A review of scientific publications on climate, however, reveals that whereas many thousands of high-quality scientific papers validated by peer review have been published documenting all phases of global warming, only a trivial number of dissenters who dispute the evidence have published in similar journals. Moreover, by contrast, the results of climate studies confirming global warming and humanity’s role in it can be found in the most prestigious scientific journals. Almost without exception, the deniers’ reports appear in publications that are not peer reviewed, since their objections to climate science have been repeatedly refuted; thus they are of little interest to responsible, well-respected scientific publications. Finally, the national academies of science of most nations of the world have passed resolutions affirming that we are warming the planet.

In the initial stages of the climate debate, industry proxy organizations often flatly contradicted climate science and claimed, variously, that the Earth was cooling or at least wasn’t warming, or that if the Earth was warming, the warming wasn’t due to human activity, or that if the Earth were to warm, it would be mild and beneficial. Many of these discredited claims have been abandoned by all but diehard opponents of climate science as the global scientific consensus on climate change has strengthened and as the evidence for global warming has become overwhelming. Some deniers still persist in presenting discredited arguments, however.

For example, industrial critics of decisive action on climate change (such as the National Association of Manufacturers in USA) made a case in Congress and with the public in 2009 that effective measures to reduce carbon emissions would bring economic disaster in the form of high taxes, lost jobs, lower productivity, and reduced competitiveness for America in world markets.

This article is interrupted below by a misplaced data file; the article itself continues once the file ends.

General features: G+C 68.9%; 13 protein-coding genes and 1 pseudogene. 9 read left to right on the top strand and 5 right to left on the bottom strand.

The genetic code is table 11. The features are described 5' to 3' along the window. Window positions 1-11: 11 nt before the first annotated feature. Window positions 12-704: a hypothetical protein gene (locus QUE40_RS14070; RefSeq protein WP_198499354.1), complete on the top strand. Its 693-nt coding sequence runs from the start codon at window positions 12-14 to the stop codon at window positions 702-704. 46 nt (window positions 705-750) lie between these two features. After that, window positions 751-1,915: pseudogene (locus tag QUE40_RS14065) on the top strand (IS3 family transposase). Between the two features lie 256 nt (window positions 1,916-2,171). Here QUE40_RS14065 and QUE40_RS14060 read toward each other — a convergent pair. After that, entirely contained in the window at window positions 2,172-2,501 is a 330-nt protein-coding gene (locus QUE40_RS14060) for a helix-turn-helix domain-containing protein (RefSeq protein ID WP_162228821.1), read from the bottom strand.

Since their arguments weren’t gaining traction in the world of science, industry-funded think tanks then spent millions of dollars making their case against climate science to more gullible media, government officials, opinion leaders, students, and the general public. Climate skeptics and their allies have thus become a major presence on the Internet, over radio, and on TV airwaves, as well as through industry-sponsored books, magazines, articles, reports, and press releases.

An unsuspecting person who uses an Internet search engine and enters terms commonly associated with climate change will be hard pressed to discern the truth amid the plethora of misleading information many of these organizations provide. Since some of the most effective arguments consist of deceptive statements wrapped in layers of truth, it can be very challenging for students and others without advanced scientific training or sophisticated rhetorical and analytical skills to sift truth from falsity without investing lots of time.

 

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Preserving Biodiversity in Jordan

Jordan is situated at the center of unique biota, representing the biodiversity of dry lands. The natural ecosystems in Jordan support human activities in agriculture, forestry, animal husbandry, tourism, traditional and pharmaceutical health products, traditional medicine and many others. These ecosystems are also important for their intrinsic value, and for protection of overall environmental quality.

The Levant states in general, and Jordan in particular, went through changes during the past two centuries from various anthropogenic activities. These changes are threatening the natural ecosystems, which have been destroyed to make way for agricultural, industrial, or housing developments. Species biodiversity have been severely affected, with many facing extinction. Rare and endemic plant and animals are endangered.

Biodiversity in Jordan

Despite its relatively small size, Jordan is highly rich in biodiversity. The country is divided into four different bio-geographical zones – the Mediterranean, Irano -Turanian, saharo-Arabian and Sudania. These zones are key elements in supporting biodiversity, containing three major ecosystems – terrestrial, marine, and wetland.